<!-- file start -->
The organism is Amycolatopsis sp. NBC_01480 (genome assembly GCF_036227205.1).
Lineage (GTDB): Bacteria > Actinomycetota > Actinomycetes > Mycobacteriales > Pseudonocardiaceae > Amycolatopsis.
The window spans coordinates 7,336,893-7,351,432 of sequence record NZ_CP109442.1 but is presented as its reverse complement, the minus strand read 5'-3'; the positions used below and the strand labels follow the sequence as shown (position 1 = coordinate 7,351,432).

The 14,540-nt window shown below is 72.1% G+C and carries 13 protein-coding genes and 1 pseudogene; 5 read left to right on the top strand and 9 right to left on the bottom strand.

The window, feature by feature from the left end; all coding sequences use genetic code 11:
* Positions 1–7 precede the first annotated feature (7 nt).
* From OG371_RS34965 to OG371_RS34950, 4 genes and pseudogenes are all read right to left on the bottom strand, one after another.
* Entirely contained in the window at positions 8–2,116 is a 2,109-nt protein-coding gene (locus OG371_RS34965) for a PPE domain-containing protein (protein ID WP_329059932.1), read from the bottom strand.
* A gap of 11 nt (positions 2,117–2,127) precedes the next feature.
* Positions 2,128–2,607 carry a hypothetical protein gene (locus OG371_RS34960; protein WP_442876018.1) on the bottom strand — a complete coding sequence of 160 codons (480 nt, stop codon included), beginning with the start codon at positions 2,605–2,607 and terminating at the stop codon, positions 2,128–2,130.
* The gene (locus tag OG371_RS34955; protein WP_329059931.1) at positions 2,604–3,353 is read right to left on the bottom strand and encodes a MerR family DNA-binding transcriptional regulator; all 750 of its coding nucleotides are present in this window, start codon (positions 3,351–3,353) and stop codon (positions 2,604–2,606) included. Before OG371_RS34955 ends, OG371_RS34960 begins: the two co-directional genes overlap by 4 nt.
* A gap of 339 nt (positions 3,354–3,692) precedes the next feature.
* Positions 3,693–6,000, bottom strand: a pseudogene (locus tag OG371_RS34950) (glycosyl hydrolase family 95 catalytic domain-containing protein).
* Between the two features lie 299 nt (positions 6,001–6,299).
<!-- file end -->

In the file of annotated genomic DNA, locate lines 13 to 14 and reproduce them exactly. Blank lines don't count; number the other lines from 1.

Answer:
* Positions 3,693–6,000, bottom strand: a pseudogene (locus tag OG371_RS34950) (glycosyl hydrolase family 95 catalytic domain-containing protein).
* Between the two features lie 299 nt (positions 6,001–6,299).